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Written Ministerial Statements

Wednesday 28 November 2012

Business, Innovation and Skills

Higher Education

The Minister for Universities and Science (Mr David Willetts): Following our higher education White Paper commitment I can today announce that I am satisfied that 10 higher education institutions have now met the criteria for university title.

The higher education White Paper “Students at the Heart of the System” (CM8122) and the associated technical consultation set out the Government’s vision for a world-class higher education sector that is free to respond to the needs of students. It set out specifically our intention to stimulate further competition in the sector by widening access to university title for smaller, high-quality higher education institutions.

We therefore announced in June this year that we were reducing with immediate effect the student numbers criterion for university title from 4,000 to 1,000 full-time equivalent higher education students. We have specified in the new criterion that of those 1,000 at least 750 should be registered on degree courses, including foundation degree programmes, and the number of full-time equivalent higher education students must exceed 55% of the total number of full-time equivalent students.

To be eligible to become a university an institution must meet several criteria.

It must have been granted powers by the Privy Council to award taught degrees. It must meet the student numbers criterion set out above. It must also be able to demonstrate that it has regard to the principles of good governance as are relevant to its sector.

I am pleased to say that, following the change to the student numbers criterion, 10 institutions expressed an interest in obtaining university title.

I have now considered the information these institutions have submitted in support of their applications and taken advice from the Higher Education Funding Council for England. I am able to announce today that I am satisfied that all 10 have met the criteria for university title.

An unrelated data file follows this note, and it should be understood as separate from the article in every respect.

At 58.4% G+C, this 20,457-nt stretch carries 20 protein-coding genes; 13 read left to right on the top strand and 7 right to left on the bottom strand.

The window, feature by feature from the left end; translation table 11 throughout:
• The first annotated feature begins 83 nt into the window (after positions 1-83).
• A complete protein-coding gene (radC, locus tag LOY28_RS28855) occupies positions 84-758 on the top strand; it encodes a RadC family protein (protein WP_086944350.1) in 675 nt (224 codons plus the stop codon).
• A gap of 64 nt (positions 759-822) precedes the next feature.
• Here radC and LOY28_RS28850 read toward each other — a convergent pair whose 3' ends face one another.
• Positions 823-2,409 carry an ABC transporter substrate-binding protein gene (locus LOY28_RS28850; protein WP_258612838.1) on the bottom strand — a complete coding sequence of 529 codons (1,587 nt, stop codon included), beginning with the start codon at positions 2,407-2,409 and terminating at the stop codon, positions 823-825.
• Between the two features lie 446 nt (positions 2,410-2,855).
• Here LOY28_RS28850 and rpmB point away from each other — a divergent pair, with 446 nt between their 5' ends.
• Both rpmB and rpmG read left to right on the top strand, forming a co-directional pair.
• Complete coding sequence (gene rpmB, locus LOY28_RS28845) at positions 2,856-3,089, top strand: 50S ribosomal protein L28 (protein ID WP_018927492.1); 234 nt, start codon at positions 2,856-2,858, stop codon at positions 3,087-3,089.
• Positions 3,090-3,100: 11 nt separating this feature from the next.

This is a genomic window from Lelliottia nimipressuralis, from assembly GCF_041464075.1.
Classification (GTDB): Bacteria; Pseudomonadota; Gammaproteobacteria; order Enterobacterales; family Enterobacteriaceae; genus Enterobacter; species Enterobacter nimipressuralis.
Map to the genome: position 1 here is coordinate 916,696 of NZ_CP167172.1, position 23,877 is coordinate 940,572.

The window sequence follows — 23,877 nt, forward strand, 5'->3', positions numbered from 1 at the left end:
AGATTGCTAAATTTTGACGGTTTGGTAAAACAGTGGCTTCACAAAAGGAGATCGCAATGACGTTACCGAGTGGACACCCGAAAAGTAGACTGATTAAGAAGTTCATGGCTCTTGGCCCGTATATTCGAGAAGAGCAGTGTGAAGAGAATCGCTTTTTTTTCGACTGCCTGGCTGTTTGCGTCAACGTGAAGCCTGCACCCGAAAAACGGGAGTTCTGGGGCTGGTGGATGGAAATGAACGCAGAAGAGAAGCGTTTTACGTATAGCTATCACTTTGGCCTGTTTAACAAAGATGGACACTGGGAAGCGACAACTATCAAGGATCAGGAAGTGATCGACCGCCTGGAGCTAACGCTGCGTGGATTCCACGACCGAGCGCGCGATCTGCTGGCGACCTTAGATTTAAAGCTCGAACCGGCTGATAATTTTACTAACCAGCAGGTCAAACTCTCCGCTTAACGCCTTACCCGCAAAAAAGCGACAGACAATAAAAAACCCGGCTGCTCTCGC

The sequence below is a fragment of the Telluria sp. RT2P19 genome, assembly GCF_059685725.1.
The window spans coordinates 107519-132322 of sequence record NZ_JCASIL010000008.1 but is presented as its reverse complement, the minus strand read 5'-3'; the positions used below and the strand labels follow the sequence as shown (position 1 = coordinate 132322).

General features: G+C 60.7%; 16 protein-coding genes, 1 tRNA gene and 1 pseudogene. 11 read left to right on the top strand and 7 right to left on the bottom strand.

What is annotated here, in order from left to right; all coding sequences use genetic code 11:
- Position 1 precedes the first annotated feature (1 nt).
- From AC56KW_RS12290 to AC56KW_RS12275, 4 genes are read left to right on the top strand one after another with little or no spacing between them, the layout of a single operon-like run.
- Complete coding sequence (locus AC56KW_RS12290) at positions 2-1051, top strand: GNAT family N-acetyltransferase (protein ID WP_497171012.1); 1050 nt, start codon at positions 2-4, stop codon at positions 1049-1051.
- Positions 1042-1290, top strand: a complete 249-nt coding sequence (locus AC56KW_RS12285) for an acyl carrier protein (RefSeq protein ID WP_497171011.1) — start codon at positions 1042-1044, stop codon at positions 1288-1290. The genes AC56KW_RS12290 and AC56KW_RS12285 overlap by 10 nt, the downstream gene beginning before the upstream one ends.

They are:

The Arts University College at Bournemouth

Bishop Grosseteste University College Lincoln

Harper Adams University College

Leeds Trinity University College

Newman University College, Birmingham

Norwich University College of the Arts

Royal Agricultural College

University College Birmingham

University College Falmouth

University College Plymouth St. Mark & St. John

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They are now able to take their applications forward to the Privy Council who are responsible for the formal process to approve university names in these circumstances.

University title is prestigious, desirable and precious and the Government protect and will continue to protect its integrity. The criteria are stringent and the application process rigorous. However, the previous numbers criterion was an arbitrary barrier preventing high-quality institutions, and in particular smaller and specialist higher education providers, from being able to call themselves universities. We are confident that this reform will open up access to a diverse range of institutions without compromising the idea of what constitutes a university either in terms of the higher education offer itself or the student experience involved.